Subsequently, I discovered that Cockburn Family Records was published 25 years later to correct the numerous errors found in the House of Cockburn. So, I began anew on the Cockburns using Cockburn Family Records as source and ultimate authority.
Thinking that Isabel Maitland, daughter of John Maitland, 1º Duke of Lauderdale and Anna Home, was the grandmother of my 7th great-grandmother Barbara Hume, I spent considerable time adding the related families, mostly from the Scots Peerage.
Stewart, Earl of Angus; pages 169-171; 17 individuals cited
Douglas, Earl of Angus; pages 172-190; 33 individuals cited
Murray, Earl of Annandale; pages 223-226; 50 individuals cited
Johnstone, Marquess of Annandale; pages 230-271; 167 individuals cited
Scott, Duke of Buccleuch; pages 225-249; 275 individuals cited
Home, Earl of Dunbar; pages 280-289; 118 individuals cited
Seton, Earl of Dunfermline; pages 369-373; 28 individuals cited
Murray, Earl of Dysart; pages 401-407; 37 individuals cited
Haliburton of Dirleton; pages 330-338, 57 individuals cited
Lord Herries of Terregles: pages 398-424; 264 individuals cited
Home, Earl of Home: pages 440-484; 317 individuals cited
Stewart, Lord Innermeath; pages 1-4; 43 individuals cited
Ker, Lord Jedburgh; pages 48-80; 116 individuals cited
Maitland, Earl of Lauderdale; pages 276-323, 379 individuals cited
Ker, Marquess of Lothian; pages 452-487; 168 individuals cited
Hume, Earl of Marchmont; pages 1-24; 127 individuals cited
Douglas, Earl of Morton; pages 337-387; 406 individuals cited
Maxwell, Earl of Nithsdale: pages 469-491; 173 individuals cited
Sinclair, Earl of Orkney; pages 564-571; 52 individuals cited
Sinclair, Lord Sinclair; pages 578-592; 184 individuals cited
Hay, Marquess of Tweeddale; pages 417-473; 395 individuals cited
Seton, Earl of Winton; pages 571-590; 103 individuals cited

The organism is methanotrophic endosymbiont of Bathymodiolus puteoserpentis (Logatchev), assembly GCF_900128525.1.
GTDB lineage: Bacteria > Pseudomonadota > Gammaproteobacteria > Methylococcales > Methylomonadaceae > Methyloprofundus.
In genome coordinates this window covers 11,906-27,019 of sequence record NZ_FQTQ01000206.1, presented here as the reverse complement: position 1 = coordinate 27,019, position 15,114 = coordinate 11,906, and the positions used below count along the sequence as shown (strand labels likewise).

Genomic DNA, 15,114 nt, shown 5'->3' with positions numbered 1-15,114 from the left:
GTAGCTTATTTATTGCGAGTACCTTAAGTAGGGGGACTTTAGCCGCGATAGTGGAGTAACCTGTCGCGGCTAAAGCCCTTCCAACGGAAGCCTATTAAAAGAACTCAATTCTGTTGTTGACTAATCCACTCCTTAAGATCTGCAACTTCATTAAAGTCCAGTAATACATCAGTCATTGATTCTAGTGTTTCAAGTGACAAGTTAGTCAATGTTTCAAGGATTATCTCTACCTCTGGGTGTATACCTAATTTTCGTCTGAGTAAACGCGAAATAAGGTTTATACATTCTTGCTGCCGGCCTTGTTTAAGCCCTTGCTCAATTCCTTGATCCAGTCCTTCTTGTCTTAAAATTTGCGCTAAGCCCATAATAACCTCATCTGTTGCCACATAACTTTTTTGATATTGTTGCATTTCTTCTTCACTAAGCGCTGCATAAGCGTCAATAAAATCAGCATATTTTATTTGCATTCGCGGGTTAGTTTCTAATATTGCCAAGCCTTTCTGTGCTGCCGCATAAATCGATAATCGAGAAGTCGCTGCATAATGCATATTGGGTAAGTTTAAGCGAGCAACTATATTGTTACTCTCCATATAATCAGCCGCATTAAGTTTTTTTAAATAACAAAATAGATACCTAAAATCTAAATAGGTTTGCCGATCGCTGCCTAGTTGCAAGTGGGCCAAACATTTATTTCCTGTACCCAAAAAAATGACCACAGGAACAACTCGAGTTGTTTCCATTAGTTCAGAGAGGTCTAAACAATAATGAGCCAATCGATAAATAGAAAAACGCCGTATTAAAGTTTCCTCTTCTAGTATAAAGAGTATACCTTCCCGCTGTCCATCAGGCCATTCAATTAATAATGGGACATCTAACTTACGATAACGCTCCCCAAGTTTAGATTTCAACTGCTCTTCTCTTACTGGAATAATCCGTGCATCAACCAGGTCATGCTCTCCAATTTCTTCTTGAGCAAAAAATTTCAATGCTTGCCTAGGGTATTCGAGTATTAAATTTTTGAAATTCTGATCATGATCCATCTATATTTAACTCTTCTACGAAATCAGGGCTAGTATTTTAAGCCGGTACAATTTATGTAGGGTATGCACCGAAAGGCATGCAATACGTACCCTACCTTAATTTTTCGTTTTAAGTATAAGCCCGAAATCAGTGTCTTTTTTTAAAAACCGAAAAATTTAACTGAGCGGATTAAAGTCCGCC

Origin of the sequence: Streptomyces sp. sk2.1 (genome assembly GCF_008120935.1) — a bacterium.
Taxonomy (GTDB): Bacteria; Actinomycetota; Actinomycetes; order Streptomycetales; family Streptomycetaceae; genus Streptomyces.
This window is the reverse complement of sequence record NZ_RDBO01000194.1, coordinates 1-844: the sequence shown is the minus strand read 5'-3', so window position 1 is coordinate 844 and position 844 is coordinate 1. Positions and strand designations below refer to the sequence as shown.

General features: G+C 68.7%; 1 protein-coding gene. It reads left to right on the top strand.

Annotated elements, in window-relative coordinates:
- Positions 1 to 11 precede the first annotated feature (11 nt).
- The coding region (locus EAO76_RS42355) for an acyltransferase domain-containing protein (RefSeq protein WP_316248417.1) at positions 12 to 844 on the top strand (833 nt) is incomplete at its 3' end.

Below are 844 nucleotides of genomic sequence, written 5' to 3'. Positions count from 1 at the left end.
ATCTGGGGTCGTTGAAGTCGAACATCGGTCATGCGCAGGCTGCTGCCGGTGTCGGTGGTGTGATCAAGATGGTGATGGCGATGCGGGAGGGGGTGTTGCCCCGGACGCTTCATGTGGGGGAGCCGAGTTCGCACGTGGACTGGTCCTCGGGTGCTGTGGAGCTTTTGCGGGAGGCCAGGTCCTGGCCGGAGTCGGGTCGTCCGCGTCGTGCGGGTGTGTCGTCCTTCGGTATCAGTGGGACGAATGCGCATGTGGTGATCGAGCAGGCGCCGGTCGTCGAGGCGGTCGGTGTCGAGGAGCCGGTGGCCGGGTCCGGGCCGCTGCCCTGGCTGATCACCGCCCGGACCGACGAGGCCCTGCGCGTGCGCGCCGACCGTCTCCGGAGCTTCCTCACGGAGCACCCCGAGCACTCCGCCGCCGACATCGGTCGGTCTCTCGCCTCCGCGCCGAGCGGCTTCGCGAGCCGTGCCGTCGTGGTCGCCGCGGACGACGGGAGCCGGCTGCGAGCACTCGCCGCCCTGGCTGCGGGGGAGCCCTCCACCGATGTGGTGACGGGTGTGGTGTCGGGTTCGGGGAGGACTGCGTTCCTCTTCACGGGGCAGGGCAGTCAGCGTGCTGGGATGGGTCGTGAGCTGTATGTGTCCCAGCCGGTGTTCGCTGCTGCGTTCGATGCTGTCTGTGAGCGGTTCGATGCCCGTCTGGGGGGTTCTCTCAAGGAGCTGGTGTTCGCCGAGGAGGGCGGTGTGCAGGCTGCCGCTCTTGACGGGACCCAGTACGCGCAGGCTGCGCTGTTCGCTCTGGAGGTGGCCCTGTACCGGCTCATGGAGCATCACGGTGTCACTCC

Carre of Cavers; pages 297-305; 97 individuals cited
pages 37-91; 269 individuals cited
Baron Dudley; 285 individuals cited
Riddell-Carre of Cavers; pages 295-296; 69 individuals cited
Haig of Bemersyde, of Blairhill, of Pen-Iton; pages 852-854; 291 individuals cited
Veitch, now Haig, of Ramornie; pages 2094-2095; 44 individuals cited
353 individuals cited
Sir Saint Thomas More doesn't have much of anything to do with the other families here, but Martin Wood brought this genealogy to my attention some years ago and I finally got around to adding it this year.
pages 1-64, 90-92, 22-225, 494-498, 511-519, and 979 of 1,134;
2,003 individuals cited
Speaking of William Gregg the Quaker of New Castle, Delware – his 2nd son Thomas married Dinah Harlan. And their descendants (and the Harlans) intermarried with the Hoges, the Greggs, the Dixons, the Janneys, and the other Quaker families in that area such that I am somewhow related to 240 of the individuals cited from this Harlan Genealogy.
This same son John had a daughter Ruth Gregg who married my 2nd cousin 6 times removed David Hoge.
This same son John had a son Caleb who had a son Abner who had a daughter Elizabeth who married my 4th cousin 4 times removed Joshua Hoge, Senior (1832-1901).
This same son John had a son Caleb who had a son Elijah who had a daughter Ann Gregg who married my 3rd cousin 5 times removed Thomas Elwood Hogue.
This same son John had a son Joshua Gregg who married my 2nd cousin 6 times removed Lydia Hoge. And they had a son Hendley H. Gregg who married my 3rd cousin 5 times removed Amy Hoge. And they had a son Joshua H. Gregg who married my 4th cousin 4 times removed Amy Gregg Hoge.
This same son John had a daughter Sarah who married William Smith and had a son Jonas Smith who married Miram Russell and had a son Thomas Russell Smith who had a daughter Sarah Haines Smith who married my 5th cousin 3 times removed Howard M. Hoge. The father of Sarah Haines Smith had a brother Joshua Smith who had a daughter Laura Smith who married my 5th cousin 3 times removed Henry J. Hoge. And there are many more intermarriages between the descendants of Thomas Gregg and Dinah Harlan and the Hoges.
Aaron Harlan married my 4th cousin 5 times removed Elizabeth Gregg, great-granddaughter of George Gregg (brother of Thomas Gregg, son of William Gregg the Quaker) and Sarah Hogg, my 1st cousin 8 times removed.